Stunning. Pioneer's biggest TV is a fabulous performer, every bit as adept as its Award-winning 50-inch siblingWrite your own review
- Exceptional image in every regard, especially for a set this big – but it'
- s Blu-ray that most amazes
- s not cheap, and you'
- ll need a big room – but that'
- s kind of obvious, really
No doubt about it, this is a hell of a lot of cash to spend on a TV, especially at the moment. But Pioneer's gigantic PDP-LX6090 plasma is such a special television set, so impressive to behold and so gorgeous in action, that it somehow manages to justify its price.
What's the sound like?
This set provides internal amplification for optional speakers, which can be mounted either underneath or alongside the set as you prefer.
Our review sample came without them, though, so we're unable to tell you how they sound. That said, judging by our experiences of other Kuro sets, they ought to be more than capable.
But just the same, we wouldn't dream of using this Pioneer with anything other than a home cinema set-up: a screen this big and capable really deserves it.
What's the picture like?
Unusually for a set this big, the Pioneer is pitched as a TV, not a monitor, and it includes a built-in Freeview tuner (plus an analogue one).
The tuners are perfectly adequate: in fact, it makes a respectable fist of Freeview's less-than-scintillating image quality, although a comparatively low bitrate channel like Dave doesn't necessarily give it the best opportunity to shine.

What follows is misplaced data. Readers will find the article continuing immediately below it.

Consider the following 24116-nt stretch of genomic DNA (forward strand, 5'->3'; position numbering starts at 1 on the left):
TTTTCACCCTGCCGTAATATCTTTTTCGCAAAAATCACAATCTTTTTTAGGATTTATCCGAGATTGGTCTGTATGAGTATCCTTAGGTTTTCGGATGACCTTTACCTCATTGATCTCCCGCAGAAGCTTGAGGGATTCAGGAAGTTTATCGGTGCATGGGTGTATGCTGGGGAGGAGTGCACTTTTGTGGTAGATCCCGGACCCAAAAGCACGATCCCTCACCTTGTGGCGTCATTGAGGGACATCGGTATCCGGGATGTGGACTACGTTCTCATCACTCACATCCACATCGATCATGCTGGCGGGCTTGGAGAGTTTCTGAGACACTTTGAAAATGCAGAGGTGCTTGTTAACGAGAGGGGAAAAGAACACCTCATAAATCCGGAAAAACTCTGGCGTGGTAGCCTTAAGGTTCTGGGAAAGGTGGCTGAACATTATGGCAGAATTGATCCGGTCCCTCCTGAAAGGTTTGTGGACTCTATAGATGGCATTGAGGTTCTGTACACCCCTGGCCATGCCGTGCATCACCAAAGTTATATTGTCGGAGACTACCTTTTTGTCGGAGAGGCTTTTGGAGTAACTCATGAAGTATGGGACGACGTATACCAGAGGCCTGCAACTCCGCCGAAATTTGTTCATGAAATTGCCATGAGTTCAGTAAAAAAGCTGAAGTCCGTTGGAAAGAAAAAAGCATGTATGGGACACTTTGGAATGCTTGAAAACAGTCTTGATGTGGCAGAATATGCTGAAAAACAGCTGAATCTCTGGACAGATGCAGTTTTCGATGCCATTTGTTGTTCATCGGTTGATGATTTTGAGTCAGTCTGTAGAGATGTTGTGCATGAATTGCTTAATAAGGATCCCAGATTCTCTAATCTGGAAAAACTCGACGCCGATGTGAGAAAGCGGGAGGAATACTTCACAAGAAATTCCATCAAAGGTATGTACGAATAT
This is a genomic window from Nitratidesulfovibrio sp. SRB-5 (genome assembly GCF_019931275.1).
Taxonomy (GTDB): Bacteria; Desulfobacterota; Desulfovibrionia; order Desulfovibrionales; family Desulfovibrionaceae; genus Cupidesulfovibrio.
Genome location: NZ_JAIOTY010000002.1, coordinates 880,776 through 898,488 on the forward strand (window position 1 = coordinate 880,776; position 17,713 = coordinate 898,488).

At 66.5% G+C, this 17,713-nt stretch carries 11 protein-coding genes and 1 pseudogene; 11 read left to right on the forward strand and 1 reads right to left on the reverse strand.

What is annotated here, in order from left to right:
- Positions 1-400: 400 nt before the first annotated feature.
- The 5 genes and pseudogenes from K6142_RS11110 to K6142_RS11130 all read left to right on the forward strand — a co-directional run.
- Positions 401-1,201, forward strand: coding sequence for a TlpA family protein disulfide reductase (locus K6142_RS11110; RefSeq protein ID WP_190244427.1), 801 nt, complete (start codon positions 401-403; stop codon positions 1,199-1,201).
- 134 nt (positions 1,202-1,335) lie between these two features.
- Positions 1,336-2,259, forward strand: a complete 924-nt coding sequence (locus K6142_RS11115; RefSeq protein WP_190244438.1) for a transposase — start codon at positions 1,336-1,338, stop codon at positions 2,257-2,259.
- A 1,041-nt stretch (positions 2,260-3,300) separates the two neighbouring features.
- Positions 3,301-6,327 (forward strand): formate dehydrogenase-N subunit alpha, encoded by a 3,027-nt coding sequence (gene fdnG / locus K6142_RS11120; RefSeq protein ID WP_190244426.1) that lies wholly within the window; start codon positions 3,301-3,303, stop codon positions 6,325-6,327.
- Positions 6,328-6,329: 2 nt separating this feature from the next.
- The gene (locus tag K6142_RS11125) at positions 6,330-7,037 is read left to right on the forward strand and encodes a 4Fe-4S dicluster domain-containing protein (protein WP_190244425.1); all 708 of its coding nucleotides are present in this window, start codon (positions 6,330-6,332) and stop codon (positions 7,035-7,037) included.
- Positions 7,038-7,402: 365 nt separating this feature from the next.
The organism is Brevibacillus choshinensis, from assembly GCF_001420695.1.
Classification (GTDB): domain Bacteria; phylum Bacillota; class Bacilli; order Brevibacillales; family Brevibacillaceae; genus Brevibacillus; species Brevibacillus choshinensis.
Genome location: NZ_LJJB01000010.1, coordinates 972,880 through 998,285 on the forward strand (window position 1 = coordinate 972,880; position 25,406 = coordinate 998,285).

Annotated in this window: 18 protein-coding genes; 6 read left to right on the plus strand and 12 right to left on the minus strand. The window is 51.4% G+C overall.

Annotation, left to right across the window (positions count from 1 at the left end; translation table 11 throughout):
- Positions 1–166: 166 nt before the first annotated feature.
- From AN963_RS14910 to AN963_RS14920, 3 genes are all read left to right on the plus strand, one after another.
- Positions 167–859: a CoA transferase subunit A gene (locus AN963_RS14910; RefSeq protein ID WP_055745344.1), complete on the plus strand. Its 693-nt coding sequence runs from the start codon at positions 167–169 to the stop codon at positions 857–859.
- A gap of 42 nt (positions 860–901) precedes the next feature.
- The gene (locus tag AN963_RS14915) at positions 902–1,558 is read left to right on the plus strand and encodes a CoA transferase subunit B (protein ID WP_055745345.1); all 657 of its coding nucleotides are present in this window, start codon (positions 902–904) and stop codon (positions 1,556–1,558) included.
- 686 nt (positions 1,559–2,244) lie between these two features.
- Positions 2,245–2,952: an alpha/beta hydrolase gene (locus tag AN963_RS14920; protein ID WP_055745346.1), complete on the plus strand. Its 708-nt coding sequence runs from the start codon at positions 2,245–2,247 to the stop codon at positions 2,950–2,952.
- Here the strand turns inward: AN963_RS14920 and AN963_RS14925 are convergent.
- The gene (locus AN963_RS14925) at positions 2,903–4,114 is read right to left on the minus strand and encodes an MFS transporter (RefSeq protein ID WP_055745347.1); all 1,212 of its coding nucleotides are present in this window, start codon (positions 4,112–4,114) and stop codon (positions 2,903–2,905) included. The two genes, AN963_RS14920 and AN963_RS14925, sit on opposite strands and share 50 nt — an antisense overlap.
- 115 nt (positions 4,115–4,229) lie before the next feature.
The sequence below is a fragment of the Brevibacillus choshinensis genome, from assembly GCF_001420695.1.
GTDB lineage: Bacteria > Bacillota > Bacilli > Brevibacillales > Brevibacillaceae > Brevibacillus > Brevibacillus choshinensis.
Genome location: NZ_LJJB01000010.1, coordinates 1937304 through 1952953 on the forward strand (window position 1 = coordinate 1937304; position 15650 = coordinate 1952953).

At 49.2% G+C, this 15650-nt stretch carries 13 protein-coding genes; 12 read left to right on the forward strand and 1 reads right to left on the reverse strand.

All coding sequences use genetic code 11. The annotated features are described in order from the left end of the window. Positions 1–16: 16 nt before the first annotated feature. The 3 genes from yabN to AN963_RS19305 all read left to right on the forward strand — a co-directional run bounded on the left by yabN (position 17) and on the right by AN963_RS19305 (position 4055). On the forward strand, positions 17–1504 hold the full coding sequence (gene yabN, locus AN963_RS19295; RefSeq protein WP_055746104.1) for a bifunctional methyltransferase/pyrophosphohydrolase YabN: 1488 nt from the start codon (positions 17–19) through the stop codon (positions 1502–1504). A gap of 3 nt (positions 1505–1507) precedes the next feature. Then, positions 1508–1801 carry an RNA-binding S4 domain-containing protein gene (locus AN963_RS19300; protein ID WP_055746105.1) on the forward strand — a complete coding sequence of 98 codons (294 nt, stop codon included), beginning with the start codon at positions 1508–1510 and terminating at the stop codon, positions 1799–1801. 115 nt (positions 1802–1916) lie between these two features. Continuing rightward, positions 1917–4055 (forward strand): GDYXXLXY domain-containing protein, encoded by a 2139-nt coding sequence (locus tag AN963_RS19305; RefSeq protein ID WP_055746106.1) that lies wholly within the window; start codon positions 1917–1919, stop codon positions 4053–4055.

Stick to something that's high-quality, like BBC1, and you'll be impressed by the low amount of noise and respectable stability, and the set's 100Hz processing ensures a flicker-free presentation, even with complex, fast-panning sports.
It's superb with high definition
But a screen this big really comes into its own with high-definition, and especially with Blu-ray. The Pioneer's Full HD resolution, proper 24fps support and simply outstanding contrast levels give even a murky, difficult-to-render movie like Sweeney Todd extraordinary impact.
Throw in a disc with a brighter transfer, such as Apocalypto, and you'll be awestruck by the vibrancy of the colours and the sharpness of the detail. It's the kind of image quality that has you reaching for Blu-ray after Blu-ray, just to see how good each disc can look when displayed at its best.
Downsides? The size is self-evident: if your room can't accommodate a screen this big (and you will need to sit at least 2.7m away from it, if not further), then don't buy it. Otherwise, if you've got this much cash to splash, look no further: the Pioneer is big and expensive, yes, but it's also brilliant.